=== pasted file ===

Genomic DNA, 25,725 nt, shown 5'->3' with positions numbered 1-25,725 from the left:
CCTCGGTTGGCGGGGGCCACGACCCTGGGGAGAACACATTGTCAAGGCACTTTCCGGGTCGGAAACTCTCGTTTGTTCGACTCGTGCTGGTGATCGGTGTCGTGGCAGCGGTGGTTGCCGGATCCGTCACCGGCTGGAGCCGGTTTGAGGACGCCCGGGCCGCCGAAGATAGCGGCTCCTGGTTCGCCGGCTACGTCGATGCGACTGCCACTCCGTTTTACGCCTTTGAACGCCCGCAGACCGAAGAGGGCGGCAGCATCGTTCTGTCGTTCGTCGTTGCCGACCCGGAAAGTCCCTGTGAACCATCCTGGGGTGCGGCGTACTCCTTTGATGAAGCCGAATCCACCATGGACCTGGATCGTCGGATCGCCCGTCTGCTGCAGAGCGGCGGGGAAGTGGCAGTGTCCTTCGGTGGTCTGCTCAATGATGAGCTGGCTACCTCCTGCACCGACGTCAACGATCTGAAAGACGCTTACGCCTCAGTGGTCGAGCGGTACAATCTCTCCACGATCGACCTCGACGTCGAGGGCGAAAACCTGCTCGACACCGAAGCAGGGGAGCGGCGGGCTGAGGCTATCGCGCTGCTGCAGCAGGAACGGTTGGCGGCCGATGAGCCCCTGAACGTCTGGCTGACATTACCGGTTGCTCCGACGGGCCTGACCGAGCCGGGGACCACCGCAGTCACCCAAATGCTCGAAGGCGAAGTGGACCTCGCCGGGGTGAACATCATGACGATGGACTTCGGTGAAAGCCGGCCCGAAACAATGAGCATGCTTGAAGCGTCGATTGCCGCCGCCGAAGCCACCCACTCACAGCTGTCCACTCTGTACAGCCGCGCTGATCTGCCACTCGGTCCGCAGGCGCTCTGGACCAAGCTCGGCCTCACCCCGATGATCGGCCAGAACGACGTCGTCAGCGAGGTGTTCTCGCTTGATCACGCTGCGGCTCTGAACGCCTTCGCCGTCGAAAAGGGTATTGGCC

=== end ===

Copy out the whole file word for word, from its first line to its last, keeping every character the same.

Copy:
Genomic DNA, 25,725 nt, shown 5'->3' with positions numbered 1-25,725 from the left:
CCTCGGTTGGCGGGGGCCACGACCCTGGGGAGAACACATTGTCAAGGCACTTTCCGGGTCGGAAACTCTCGTTTGTTCGACTCGTGCTGGTGATCGGTGTCGTGGCAGCGGTGGTTGCCGGATCCGTCACCGGCTGGAGCCGGTTTGAGGACGCCCGGGCCGCCGAAGATAGCGGCTCCTGGTTCGCCGGCTACGTCGATGCGACTGCCACTCCGTTTTACGCCTTTGAACGCCCGCAGACCGAAGAGGGCGGCAGCATCGTTCTGTCGTTCGTCGTTGCCGACCCGGAAAGTCCCTGTGAACCATCCTGGGGTGCGGCGTACTCCTTTGATGAAGCCGAATCCACCATGGACCTGGATCGTCGGATCGCCCGTCTGCTGCAGAGCGGCGGGGAAGTGGCAGTGTCCTTCGGTGGTCTGCTCAATGATGAGCTGGCTACCTCCTGCACCGACGTCAACGATCTGAAAGACGCTTACGCCTCAGTGGTCGAGCGGTACAATCTCTCCACGATCGACCTCGACGTCGAGGGCGAAAACCTGCTCGACACCGAAGCAGGGGAGCGGCGGGCTGAGGCTATCGCGCTGCTGCAGCAGGAACGGTTGGCGGCCGATGAGCCCCTGAACGTCTGGCTGACATTACCGGTTGCTCCGACGGGCCTGACCGAGCCGGGGACCACCGCAGTCACCCAAATGCTCGAAGGCGAAGTGGACCTCGCCGGGGTGAACATCATGACGATGGACTTCGGTGAAAGCCGGCCCGAAACAATGAGCATGCTTGAAGCGTCGATTGCCGCCGCCGAAGCCACCCACTCACAGCTGTCCACTCTGTACAGCCGCGCTGATCTGCCACTCGGTCCGCAGGCGCTCTGGACCAAGCTCGGCCTCACCCCGATGATCGGCCAGAACGACGTCGTCAGCGAGGTGTTCTCGCTTGATCACGCTGCGGCTCTGAACGCCTTCGCCGTCGAAAAGGGTATTGGCC